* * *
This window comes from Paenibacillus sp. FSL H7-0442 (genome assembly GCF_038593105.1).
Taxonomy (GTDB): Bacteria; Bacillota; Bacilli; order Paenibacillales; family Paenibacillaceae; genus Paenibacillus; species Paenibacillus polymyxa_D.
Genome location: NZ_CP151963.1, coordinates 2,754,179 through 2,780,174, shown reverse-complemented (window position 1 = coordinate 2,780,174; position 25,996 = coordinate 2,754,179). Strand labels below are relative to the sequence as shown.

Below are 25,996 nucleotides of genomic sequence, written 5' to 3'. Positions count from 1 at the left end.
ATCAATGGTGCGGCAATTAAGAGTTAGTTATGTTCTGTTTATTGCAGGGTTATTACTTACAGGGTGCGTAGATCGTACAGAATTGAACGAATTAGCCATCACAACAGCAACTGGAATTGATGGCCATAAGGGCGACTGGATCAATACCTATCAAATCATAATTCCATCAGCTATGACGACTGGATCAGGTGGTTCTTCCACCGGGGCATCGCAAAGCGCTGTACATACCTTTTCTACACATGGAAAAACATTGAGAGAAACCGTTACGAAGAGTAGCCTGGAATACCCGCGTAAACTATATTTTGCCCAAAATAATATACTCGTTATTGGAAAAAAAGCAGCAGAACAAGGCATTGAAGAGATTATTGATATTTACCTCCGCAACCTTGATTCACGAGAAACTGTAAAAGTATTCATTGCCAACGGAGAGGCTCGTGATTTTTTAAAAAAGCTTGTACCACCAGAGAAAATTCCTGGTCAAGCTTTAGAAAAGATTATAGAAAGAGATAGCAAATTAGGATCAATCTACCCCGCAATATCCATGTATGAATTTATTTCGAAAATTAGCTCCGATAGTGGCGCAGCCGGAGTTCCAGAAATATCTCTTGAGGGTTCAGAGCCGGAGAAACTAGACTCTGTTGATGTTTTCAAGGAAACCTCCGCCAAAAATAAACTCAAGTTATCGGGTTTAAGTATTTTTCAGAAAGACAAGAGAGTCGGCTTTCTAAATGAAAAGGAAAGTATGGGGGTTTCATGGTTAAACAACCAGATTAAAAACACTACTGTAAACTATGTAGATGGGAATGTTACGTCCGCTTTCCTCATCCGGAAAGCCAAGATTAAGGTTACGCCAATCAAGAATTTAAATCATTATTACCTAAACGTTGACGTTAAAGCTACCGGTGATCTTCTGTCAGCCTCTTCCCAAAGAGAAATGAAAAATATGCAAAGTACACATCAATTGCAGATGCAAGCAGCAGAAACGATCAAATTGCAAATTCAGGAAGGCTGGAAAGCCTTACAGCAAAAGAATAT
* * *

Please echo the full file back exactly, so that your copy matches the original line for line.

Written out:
This window comes from Paenibacillus sp. FSL H7-0442 (genome assembly GCF_038593105.1).
Taxonomy (GTDB): Bacteria; Bacillota; Bacilli; order Paenibacillales; family Paenibacillaceae; genus Paenibacillus; species Paenibacillus polymyxa_D.
Genome location: NZ_CP151963.1, coordinates 2,754,179 through 2,780,174, shown reverse-complemented (window position 1 = coordinate 2,780,174; position 25,996 = coordinate 2,754,179). Strand labels below are relative to the sequence as shown.

Below are 25,996 nucleotides of genomic sequence, written 5' to 3'. Positions count from 1 at the left end.
ATCAATGGTGCGGCAATTAAGAGTTAGTTATGTTCTGTTTATTGCAGGGTTATTACTTACAGGGTGCGTAGATCGTACAGAATTGAACGAATTAGCCATCACAACAGCAACTGGAATTGATGGCCATAAGGGCGACTGGATCAATACCTATCAAATCATAATTCCATCAGCTATGACGACTGGATCAGGTGGTTCTTCCACCGGGGCATCGCAAAGCGCTGTACATACCTTTTCTACACATGGAAAAACATTGAGAGAAACCGTTACGAAGAGTAGCCTGGAATACCCGCGTAAACTATATTTTGCCCAAAATAATATACTCGTTATTGGAAAAAAAGCAGCAGAACAAGGCATTGAAGAGATTATTGATATTTACCTCCGCAACCTTGATTCACGAGAAACTGTAAAAGTATTCATTGCCAACGGAGAGGCTCGTGATTTTTTAAAAAAGCTTGTACCACCAGAGAAAATTCCTGGTCAAGCTTTAGAAAAGATTATAGAAAGAGATAGCAAATTAGGATCAATCTACCCCGCAATATCCATGTATGAATTTATTTCGAAAATTAGCTCCGATAGTGGCGCAGCCGGAGTTCCAGAAATATCTCTTGAGGGTTCAGAGCCGGAGAAACTAGACTCTGTTGATGTTTTCAAGGAAACCTCCGCCAAAAATAAACTCAAGTTATCGGGTTTAAGTATTTTTCAGAAAGACAAGAGAGTCGGCTTTCTAAATGAAAAGGAAAGTATGGGGGTTTCATGGTTAAACAACCAGATTAAAAACACTACTGTAAACTATGTAGATGGGAATGTTACGTCCGCTTTCCTCATCCGGAAAGCCAAGATTAAGGTTACGCCAATCAAGAATTTAAATCATTATTACCTAAACGTTGACGTTAAAGCTACCGGTGATCTTCTGTCAGCCTCTTCCCAAAGAGAAATGAAAAATATGCAAAGTACACATCAATTGCAGATGCAAGCAGCAGAAACGATCAAATTGCAAATTCAGGAAGGCTGGAAAGCCTTACAGCAAAAGAATAT